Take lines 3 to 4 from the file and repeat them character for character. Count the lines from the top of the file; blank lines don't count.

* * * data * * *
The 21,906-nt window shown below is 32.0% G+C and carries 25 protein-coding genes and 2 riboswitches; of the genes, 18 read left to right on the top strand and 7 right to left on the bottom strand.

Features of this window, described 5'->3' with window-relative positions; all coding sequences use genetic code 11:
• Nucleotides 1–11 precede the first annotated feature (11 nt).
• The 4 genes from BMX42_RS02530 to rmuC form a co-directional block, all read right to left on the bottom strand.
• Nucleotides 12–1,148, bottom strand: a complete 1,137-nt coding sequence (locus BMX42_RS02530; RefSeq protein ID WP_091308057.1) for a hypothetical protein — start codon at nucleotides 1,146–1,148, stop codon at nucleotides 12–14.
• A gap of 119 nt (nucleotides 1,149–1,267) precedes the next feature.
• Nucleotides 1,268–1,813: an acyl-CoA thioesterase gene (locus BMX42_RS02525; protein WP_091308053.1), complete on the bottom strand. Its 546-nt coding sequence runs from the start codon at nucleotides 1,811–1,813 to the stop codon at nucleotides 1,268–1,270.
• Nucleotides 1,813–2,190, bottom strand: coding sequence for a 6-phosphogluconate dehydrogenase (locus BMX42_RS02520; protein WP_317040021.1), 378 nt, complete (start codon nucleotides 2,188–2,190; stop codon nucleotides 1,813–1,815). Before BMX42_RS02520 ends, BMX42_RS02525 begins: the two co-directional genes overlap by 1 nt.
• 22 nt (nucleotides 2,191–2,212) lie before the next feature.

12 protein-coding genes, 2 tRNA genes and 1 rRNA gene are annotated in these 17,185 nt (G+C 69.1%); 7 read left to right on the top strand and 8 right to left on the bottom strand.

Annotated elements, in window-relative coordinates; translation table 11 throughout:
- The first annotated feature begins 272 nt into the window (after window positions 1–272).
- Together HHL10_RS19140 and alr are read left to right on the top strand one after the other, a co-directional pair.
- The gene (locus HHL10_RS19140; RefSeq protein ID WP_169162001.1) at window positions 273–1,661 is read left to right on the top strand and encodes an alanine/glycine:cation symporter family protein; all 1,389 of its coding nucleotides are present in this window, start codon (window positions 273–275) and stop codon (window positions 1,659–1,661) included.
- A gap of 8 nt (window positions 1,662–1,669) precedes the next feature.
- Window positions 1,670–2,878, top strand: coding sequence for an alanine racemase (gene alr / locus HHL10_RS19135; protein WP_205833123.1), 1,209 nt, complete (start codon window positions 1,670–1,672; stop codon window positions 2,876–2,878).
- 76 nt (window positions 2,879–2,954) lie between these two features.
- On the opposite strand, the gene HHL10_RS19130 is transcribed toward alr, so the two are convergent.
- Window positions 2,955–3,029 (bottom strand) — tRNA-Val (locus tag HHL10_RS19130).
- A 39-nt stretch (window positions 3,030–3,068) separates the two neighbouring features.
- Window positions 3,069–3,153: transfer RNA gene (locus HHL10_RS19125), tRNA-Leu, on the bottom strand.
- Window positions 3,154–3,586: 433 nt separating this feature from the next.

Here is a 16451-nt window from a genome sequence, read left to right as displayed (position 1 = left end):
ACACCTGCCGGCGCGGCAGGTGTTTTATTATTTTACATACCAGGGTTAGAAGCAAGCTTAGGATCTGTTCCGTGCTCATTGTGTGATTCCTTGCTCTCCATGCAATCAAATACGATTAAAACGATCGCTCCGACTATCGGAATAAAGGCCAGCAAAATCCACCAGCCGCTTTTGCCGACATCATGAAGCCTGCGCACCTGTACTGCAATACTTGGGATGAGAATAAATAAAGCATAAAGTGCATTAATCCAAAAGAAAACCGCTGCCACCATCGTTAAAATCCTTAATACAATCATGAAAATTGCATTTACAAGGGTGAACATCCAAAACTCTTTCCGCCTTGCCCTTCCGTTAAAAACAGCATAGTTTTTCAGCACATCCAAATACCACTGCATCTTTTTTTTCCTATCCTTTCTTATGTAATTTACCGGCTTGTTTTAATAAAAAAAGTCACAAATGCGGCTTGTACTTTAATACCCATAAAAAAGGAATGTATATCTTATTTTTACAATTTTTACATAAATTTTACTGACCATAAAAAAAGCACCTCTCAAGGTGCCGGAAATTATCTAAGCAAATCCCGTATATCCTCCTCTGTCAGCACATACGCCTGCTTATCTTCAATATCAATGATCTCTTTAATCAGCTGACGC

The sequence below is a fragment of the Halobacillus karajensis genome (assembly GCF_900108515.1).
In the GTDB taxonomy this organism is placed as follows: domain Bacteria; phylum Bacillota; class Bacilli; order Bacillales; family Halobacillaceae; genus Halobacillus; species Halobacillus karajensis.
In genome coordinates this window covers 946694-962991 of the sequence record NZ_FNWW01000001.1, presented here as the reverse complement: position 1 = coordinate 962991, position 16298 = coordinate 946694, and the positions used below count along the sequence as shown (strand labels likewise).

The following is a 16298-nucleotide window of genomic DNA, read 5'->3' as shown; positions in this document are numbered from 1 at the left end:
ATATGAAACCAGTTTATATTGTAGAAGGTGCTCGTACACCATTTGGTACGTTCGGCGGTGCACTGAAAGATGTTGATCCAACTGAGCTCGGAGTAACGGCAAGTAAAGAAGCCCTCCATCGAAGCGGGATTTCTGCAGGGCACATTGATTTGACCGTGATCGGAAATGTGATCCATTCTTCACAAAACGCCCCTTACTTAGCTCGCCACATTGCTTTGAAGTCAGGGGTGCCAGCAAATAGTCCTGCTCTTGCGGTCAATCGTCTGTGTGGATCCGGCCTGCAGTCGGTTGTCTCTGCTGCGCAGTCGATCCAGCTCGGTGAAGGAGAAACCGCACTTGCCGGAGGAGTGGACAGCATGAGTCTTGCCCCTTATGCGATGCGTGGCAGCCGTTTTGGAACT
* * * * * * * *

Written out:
• Nucleotides 1–11 precede the first annotated feature (11 nt).
• The 4 genes from BMX42_RS02530 to rmuC form a co-directional block, all read right to left on the bottom strand.